Case Study: TRACE Project
Led by Pragmatic, Technology-enabled Reusable Assets for a Circular Economy (TRACE) is a two-year project that aims to demonstrate how smart technologies can enable reusable packaging at scale, beginning with smart, reusable packaging for food and beverage retail.
Funded by the Innovate UK Smart Sustainable Plastic Packaging Challenge, the project is wide-reaching, considering packaging design; consumer perception and barriers to entry; system digitisation and modelling; and sorting and segregation.
As concern mounts around the environmental impact of plastic, pressure from consumers and regulatory authorities has renewed interest in reusable packaging solutions. But for the grocery sector, this transition is challenging due to complex supply chains, low product margins, and changing consumer behaviour.
Adding intelligence is an efficient way to enable rapid sorting and automation, optimisation of asset flows and consumer engagement. But, due to cost, smart reusable packaging has typically been reserved for high-value items, limiting its application.
As part of TRACE, Pragmatic has developed a smart solution using RFID tags based on low-cost FlexICs. The tags can be embedded directly into individual pieces of packaging or applied as a durable RFID-enabled label that is tough enough to withstand scores of wash cycles.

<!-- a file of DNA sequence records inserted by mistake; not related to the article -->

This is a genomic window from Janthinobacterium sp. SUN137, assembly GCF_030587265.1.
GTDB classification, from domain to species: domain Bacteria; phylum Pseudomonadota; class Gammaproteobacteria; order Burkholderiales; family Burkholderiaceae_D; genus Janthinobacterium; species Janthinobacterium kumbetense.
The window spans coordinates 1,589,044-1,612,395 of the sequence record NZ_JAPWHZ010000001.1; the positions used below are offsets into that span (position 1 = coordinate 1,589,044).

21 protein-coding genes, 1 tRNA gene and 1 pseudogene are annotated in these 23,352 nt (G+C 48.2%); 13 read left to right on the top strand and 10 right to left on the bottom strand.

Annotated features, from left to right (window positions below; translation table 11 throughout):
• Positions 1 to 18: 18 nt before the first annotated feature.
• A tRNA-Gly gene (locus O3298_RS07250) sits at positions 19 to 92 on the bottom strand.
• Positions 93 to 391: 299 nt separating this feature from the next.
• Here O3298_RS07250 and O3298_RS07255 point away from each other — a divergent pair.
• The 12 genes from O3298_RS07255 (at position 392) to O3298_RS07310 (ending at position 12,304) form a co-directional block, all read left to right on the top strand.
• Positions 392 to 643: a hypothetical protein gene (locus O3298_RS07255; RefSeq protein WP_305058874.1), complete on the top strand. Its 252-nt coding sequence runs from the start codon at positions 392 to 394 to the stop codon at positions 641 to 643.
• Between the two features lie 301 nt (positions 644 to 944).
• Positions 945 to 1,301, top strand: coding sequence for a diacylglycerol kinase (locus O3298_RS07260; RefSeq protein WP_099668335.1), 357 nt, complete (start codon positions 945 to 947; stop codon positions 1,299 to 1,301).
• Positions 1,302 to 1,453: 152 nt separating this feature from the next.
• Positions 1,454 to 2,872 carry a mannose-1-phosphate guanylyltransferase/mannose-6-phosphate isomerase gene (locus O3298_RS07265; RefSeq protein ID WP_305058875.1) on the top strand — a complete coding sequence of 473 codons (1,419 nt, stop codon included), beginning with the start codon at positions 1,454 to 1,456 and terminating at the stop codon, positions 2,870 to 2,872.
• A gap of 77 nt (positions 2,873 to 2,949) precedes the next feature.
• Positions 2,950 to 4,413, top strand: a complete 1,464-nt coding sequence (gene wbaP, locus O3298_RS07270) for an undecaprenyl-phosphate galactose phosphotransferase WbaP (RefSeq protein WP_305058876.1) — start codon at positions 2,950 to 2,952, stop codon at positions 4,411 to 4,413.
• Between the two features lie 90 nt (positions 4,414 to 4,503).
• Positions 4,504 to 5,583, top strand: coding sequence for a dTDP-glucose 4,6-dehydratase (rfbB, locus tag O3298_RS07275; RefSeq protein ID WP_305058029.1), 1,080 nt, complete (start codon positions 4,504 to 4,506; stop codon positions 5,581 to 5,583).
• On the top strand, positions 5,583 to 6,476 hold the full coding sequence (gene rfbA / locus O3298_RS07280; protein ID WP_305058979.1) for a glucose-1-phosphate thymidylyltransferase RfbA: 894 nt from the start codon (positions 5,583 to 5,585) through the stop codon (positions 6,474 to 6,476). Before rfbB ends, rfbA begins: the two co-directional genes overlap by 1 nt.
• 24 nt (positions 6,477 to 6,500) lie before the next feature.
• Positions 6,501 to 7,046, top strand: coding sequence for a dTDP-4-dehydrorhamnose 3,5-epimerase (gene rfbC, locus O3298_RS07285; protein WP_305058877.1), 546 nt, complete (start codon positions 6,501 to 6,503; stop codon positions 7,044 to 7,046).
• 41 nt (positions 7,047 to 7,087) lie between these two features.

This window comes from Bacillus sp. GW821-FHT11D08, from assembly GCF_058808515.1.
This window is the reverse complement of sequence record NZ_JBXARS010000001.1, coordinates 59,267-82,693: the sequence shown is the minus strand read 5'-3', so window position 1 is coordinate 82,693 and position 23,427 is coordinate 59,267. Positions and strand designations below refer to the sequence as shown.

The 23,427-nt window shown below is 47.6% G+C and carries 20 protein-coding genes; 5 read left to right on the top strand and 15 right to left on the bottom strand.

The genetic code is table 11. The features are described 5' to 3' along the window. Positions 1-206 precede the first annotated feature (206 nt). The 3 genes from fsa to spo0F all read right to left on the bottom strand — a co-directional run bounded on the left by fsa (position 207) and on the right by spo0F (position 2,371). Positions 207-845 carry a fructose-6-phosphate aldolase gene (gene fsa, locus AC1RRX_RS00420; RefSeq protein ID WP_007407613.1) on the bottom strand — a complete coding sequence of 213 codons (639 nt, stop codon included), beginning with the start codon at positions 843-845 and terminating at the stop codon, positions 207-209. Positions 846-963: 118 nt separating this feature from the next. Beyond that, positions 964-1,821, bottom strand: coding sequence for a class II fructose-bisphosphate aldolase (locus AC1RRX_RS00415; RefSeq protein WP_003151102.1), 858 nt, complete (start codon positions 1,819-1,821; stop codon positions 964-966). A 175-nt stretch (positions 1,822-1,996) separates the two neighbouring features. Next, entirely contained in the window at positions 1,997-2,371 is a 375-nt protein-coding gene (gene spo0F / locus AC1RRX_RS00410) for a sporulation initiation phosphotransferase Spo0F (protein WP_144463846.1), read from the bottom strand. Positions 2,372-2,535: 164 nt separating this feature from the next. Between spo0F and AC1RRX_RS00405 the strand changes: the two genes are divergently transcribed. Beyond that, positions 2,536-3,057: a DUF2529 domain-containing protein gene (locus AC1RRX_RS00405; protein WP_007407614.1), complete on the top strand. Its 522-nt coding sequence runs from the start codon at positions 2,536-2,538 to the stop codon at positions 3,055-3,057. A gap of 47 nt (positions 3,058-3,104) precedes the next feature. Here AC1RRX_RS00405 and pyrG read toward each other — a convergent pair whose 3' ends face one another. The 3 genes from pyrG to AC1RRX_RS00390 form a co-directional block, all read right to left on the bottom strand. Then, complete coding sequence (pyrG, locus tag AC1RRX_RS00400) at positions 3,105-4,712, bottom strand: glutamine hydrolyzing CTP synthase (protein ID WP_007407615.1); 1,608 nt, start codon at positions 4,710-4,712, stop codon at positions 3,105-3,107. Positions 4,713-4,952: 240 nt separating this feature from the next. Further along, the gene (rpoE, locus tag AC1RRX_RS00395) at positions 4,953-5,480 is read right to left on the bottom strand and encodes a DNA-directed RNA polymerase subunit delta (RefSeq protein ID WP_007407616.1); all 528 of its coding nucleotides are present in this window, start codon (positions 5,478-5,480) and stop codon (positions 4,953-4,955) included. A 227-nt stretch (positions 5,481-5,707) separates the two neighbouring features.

This low-cost intelligence makes a considerable difference to the viability of reusables and provides multiple benefits throughout the value chain. End-to-end traceability helps to reduce loss rates, improving the scheme’s economic viability; streamlining consumer returns positively impacts reuse rates – one of the major factors in determining the viability of returnable solutions.
Crucially, the environmental impact of the FlexICs is minimal. Just microns thick, each FlexIC is thinner than a human hair and weighs less than 0.2 mg. And while they do use a polymer (read: plastic) substrate, a single drinking straw contains more plastic than 2,000 FlexICs. Adding intelligence to a 500ml, single-use PET bottle, for example, would typically increase its carbon footprint by just <0.5 per cent.
The solution is set to be trialled by a major UK supermarket. A post-collection sorting system is also in development with the Advanced Manufacturing Research Centre, part of the University of Sheffield.
Potential use cases:
- Grocery packaging
- Food service packaging
- Coffee cups